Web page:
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Greek crisis: surrender financial power consequently for bailout


Greek crisis - surrender financial power consequently for bailout

Brussel negotiations were being carried on, well past the deadline with its 19 Eurozone partners. Prime Minister Alexis Tsipras and European leaders were still in discussions, early Monday morning, on how Greece would guarantee the measures proposed, in exchange for a rescue package to prevent the banks from collapsing.

You have to wonder what financial experts are whispering about – is it about the bailout or is it about Greece’s euro currency. Euro partners, like Germany, have warned that if Greece doesn’t concede to their offerings, that the country could be temporarily forced from the euro system, which the country has been a part of since 2002.

The obstacle appears to be the terms of the austerity package and its timing. The leaders are discussing Greece’s request for a 3-year, 53.5 bn-euro financial package, but other Eurozone leaders report that they believe that Greece should have more funding, thus they believe tougher measures should be implemented, after all, this is Greece’s third bailout in five year.

Prime Minister Tsipras wants the ECB to help the banks, but, creditors object to this idea, until the Parliament of Greece, passes certain measure packages. It is feared that If the banks reopen, that they will not have cash to operate. The same subject matter remains on the negotiations table, which is the euro currency.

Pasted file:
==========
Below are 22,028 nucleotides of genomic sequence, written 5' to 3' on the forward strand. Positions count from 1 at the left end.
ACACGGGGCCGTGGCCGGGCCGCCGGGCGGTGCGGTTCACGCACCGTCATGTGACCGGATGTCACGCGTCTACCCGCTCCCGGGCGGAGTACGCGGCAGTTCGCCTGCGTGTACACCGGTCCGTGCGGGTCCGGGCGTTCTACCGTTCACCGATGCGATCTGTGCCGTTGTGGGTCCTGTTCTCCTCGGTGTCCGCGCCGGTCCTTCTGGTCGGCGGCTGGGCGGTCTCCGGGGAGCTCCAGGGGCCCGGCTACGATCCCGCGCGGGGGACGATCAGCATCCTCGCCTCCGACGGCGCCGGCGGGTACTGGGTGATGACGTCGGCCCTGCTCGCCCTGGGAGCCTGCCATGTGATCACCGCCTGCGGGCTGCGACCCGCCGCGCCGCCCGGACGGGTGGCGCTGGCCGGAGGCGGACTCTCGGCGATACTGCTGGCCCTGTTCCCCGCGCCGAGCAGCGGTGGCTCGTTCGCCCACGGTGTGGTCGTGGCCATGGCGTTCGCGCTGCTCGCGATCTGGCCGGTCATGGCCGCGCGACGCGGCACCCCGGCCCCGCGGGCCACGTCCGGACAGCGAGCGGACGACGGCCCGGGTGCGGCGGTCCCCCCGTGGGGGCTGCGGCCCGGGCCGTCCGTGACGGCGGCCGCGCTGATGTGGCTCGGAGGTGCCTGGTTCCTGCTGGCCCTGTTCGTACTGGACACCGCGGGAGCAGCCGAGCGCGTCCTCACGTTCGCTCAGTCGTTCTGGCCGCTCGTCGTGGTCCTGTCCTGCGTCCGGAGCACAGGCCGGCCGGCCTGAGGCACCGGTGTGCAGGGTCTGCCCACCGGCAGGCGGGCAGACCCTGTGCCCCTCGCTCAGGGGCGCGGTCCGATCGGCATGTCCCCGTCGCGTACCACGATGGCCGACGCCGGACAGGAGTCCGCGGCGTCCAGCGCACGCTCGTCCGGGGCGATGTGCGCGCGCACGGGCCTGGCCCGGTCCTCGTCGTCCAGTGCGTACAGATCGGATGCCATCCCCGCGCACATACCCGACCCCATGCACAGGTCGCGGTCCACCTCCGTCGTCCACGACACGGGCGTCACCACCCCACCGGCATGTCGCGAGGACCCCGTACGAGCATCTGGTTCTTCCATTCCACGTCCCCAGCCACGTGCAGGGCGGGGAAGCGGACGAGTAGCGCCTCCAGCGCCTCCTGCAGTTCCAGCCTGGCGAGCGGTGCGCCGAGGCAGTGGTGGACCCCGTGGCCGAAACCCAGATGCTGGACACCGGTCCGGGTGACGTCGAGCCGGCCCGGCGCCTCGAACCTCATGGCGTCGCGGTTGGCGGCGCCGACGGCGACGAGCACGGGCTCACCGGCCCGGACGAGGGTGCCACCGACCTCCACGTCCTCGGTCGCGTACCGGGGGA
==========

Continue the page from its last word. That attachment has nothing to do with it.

Talks with German Chancellor Angela Merkel and French President Francois Hollande on currency stability has the German Chancellor stating that “the most important currency has been lost: that is trust and reliability, while French President Hollande insists that it is vital to keep Greece in the euro because “it’s Europe that would go backward – and that I do not want.”

The latest tweet by Donald Tusk, President of the European Council reports that a unanimous agreement was reached over an ESM program for Greece, in exchange for serious reforms. Certain European sources are reporting that the 50 billion-euro fund in Luxemburg is no go, as well as the threat of a temporary ‘time out’ from the Eurozone, all of which allows the possible funding being provided immediately. The Council stated that if the Parliament agrees to all of the measures asked for, then there is no need for a new 28 country, European Summit on Wednesday.

John Turner
John Turnerhttp://www.patriotdirect.org/
Dedicated to upgrowth, developement and prepared for the "worst" to come... Simple guy, simple skills, simple attitude. Just an ordinary guy who tries to survive!

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